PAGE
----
The Nifty Dictionary: NFT
NFT stands for Non-Fungible Token, which is crypto jargon for a unique digital item. Non-fungible simply means that two items are not exactly interchangable, the way that two tickets to the same concert may not be interchangable (perhaps one ticket is for the front row and one is for the nosebleed section) even though the money that you paid for them is interchangable (it doesn't matter which dollar bills, coins, or credit you pay to the ticketing service - they're happy to take any and every coin in an accepted currency). Token just means a tradeable digital good. NFTs are also called "nifties," due to their similar pronunciation.
Why do we need a specific term for this fairly obvious concept? Well, since the advent of the web, a lot of online content such as images, videos, and audio has been made infinitely reproducible - anyone can create one copy exactly like another. Blockchain technology introduces a new paradigm for digital assets which allows us to declare some copies as legitimate and publicly track their provenance and current ownership. In other words, it introduces the fundamental economic concept of scarcity into the digital world. Note that this doesn't mean that any item that has been turned into an NFT can't be exactly copied - in fact it usually can - but that there are now a class of legitimate copies, and those versions will be the ones that hold value.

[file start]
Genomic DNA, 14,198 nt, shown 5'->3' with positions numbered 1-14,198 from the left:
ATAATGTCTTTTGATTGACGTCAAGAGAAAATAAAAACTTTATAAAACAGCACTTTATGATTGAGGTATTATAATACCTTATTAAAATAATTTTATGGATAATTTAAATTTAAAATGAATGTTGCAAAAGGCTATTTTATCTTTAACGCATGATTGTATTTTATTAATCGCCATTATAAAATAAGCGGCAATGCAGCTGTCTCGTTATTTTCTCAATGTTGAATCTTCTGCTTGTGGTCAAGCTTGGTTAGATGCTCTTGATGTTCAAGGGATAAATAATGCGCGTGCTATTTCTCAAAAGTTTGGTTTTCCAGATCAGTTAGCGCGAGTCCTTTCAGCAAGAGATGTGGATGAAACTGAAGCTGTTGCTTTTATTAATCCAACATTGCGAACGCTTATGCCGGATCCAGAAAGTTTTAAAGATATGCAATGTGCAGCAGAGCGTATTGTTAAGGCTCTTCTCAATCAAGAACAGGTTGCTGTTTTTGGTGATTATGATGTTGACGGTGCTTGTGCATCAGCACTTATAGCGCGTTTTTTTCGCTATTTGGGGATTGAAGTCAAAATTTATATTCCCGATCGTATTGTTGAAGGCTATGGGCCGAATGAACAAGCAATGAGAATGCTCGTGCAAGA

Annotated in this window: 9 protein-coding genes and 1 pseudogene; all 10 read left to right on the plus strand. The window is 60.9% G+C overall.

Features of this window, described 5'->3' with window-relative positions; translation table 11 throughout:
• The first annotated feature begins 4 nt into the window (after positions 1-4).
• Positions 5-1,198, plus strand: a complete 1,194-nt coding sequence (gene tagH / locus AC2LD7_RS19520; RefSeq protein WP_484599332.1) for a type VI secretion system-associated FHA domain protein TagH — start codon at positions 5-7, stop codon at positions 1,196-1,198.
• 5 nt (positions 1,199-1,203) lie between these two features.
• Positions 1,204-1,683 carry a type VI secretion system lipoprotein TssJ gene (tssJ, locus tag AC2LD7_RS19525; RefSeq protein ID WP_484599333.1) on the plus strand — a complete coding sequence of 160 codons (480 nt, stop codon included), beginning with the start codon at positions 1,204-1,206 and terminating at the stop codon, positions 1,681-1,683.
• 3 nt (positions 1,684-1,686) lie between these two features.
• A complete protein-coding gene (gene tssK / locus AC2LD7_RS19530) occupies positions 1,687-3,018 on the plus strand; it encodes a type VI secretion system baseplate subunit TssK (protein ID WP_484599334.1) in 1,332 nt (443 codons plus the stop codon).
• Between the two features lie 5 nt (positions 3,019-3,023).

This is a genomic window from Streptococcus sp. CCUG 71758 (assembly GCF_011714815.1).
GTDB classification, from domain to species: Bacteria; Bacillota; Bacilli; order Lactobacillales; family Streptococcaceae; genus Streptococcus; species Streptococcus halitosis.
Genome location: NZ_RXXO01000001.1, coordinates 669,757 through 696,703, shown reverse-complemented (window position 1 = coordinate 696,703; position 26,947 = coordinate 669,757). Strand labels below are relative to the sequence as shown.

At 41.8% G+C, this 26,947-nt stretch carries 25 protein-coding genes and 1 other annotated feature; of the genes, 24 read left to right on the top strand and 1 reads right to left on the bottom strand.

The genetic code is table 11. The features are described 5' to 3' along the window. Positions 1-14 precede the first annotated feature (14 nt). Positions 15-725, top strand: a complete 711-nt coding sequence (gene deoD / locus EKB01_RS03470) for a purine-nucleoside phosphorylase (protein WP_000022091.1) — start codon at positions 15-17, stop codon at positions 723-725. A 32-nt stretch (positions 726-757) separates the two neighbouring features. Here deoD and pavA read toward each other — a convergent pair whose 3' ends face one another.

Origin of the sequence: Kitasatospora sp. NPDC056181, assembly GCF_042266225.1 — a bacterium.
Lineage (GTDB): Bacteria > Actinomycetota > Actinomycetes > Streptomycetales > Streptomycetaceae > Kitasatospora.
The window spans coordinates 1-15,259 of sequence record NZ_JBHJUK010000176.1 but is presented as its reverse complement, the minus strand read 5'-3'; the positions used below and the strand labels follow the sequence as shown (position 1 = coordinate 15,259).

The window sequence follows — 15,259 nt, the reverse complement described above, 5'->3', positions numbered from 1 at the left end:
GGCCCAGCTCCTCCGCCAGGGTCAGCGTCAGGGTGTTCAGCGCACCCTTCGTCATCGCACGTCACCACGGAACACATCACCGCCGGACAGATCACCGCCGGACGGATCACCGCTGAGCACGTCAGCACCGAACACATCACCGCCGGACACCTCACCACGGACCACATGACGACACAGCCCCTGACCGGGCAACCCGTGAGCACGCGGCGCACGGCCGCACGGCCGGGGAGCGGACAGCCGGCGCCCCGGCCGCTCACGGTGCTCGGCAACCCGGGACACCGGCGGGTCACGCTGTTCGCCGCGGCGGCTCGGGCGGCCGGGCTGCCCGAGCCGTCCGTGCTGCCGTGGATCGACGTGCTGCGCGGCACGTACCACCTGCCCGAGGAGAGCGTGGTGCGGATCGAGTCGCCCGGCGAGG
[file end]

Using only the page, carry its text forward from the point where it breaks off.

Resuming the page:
Why should the NFT-based copies hold value? For the same reason that a print sold by an artist of her own work would be more than an identical print sold by a street merchant. The print coming from the artist is legitimate and verifiable. It probably comes with an autograph or a certificate of authenticity to prove this to future buyers. You can feel comfortable buying it from the artist, knowing you are supporting them on the terms they have set, and that your copy will retain this legitimacy and value going forward. The print you bought from a street merchant? You may have a hard time convincing someone to pay you for it when you try to sell it, due to its dubious origin and your lack of proof of its legitimacy.
Almost anything can be turned into an NFT (a process called "minting"). This is done by creating a record on a blockchain such as Ethereum that can be viewed, bought, and sold. Who holds the contract, owns the NFT.
Today, NFTs most often take the form of digital art and in-game items, and "NFT" (or "nifty") has already become shorthand for digital art. In the future, we are likely to see use of NFTs expand to many, many domains, including legal contracts, and yes, concert tickets.